Doubt has arisen for the following reasons:
1. No copy of the work exists in Bach’s handwriting. The earliest known one is by Johann Rinck (1717 – 73) a pupil of one of Bach’s pupils.
2. The title Toccata and Fugue is an unconvincing one for an organ work from that era. A more likely phrasing would have been Praeludium et Fuga pro Organo Pleno.
3. The minor plagal cadence at the ends has no parallel in the works of Bach or his contemporaries.
4. It is odd for an organ piece of that period to begin in octaves and for the fugue subject to appear as a pedal solo.
5. Despite the attractiveness of the writing, it is harmonically and contrapuntally unsophisticated. It makes use of diminished seventh harmonies which are characteristic of the Post-Bach era.
6. No other organ work of Bach contains so many tempo markings. They are not optional but are an integral part of the writing and produce a dramatic ending in a style which is not typical of Bach.
7. Much of the writing is idiomatic string music including the fugue subject itself.
Peter Williams’ theory is that the piece is a transcription of a work for a solo string instrument by a talented organist from the Kittle/Krebbs era. Despite the above points the problem remains “because of the relatively high level of inventiveness which is difficult to credit to any other organist of the period” (Williams).
Dr Williams has himself made a re-transcription for solo violin first performed by Jaap Schröder and broadcast by Radio 3 on June 10th 1981. The topic is examined in closer detail in The Organ Music of J.S. Bach by Peter Williams (Cambridge University Press, 1980). In his Life of Bach (Cambridge University Press) 2004. On page 161 he posits that the work was possibly for a violincello piccolo — a five-stringed cello.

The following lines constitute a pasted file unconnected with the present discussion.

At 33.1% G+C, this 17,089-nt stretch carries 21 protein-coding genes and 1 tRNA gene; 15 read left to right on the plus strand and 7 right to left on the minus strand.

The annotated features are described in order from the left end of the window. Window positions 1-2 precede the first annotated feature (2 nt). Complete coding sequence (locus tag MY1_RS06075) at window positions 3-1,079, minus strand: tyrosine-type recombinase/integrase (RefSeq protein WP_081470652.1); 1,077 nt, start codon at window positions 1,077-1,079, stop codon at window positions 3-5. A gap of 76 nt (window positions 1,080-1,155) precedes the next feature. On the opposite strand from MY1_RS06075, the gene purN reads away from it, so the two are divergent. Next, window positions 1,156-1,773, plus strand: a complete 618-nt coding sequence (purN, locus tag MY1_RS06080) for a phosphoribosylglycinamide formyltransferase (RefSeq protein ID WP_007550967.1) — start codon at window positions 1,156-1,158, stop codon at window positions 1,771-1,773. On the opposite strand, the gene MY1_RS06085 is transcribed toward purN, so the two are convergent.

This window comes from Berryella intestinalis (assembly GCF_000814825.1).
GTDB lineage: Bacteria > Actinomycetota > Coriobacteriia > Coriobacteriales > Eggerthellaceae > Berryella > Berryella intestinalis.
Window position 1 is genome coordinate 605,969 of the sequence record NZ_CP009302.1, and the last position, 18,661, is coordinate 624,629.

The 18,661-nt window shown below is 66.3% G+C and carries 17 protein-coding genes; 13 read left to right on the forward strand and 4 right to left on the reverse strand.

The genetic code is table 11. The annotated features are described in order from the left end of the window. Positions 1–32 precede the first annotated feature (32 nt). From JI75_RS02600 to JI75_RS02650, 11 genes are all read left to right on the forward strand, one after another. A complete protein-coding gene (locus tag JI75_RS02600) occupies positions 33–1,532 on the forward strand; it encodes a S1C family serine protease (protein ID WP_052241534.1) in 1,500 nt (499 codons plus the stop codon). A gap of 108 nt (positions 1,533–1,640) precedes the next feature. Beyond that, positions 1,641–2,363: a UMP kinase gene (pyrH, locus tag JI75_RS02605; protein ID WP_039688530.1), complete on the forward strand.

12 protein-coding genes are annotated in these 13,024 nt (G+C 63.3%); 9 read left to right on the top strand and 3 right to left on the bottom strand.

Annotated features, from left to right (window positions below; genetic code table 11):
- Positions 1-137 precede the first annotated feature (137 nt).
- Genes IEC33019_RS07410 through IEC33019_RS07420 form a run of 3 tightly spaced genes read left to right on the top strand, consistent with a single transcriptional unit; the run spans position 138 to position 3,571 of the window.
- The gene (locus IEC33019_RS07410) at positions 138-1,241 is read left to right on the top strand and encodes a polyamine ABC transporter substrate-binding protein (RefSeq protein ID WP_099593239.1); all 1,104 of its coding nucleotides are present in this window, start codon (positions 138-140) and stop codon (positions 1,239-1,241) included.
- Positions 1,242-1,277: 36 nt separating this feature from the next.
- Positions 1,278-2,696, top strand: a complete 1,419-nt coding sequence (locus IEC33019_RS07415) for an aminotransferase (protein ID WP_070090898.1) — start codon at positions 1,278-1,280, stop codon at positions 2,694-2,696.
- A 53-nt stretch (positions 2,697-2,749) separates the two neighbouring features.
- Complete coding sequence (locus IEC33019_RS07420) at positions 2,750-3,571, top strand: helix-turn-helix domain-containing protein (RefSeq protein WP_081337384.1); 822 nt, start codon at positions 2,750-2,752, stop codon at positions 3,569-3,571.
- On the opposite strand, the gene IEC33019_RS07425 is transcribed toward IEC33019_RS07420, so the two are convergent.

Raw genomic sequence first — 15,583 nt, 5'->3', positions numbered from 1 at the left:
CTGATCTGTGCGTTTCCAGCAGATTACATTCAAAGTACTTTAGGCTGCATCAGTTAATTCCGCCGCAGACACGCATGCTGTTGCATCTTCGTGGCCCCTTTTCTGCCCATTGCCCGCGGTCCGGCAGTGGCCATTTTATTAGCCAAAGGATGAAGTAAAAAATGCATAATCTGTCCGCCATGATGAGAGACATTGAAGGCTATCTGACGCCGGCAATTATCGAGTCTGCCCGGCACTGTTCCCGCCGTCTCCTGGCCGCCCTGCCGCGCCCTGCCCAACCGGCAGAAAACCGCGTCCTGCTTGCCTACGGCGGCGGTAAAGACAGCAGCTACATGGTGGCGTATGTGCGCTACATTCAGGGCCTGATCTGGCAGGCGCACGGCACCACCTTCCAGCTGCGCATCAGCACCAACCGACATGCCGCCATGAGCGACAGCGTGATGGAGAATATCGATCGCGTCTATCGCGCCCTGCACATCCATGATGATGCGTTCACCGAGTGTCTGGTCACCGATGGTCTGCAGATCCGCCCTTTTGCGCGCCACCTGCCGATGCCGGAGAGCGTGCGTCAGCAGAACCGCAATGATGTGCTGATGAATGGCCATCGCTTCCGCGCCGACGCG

The above three extracts are taken from the author's book Music Matters published by Createspace.com 7290 Investment Drive, North Charleston, South Carolina, USA
ISBN 978 1492206583
4. Two Remarkably Fine Bach websites:
An important contribution to Bach scholarship by the Netherlands Bach Society is their relatively new website which aims to perform ALL the 1,080 works of Bach and to post the recorded performances for free viewing by members of the public. At the moment the work is in its infancy with only about 50 compositions recorded but they plan to make available one work per week. Subscribers (no charge) receive a link by e-mail each week which takes them direct to the newly recorded performance.
For more details go to: www.allofbach.com
Another impressive site comes from Germany. The author has published the scores of almost all the Bach works. Tobias' complete catalogue is logically organised and easy to use. Most scores can be printed for private use.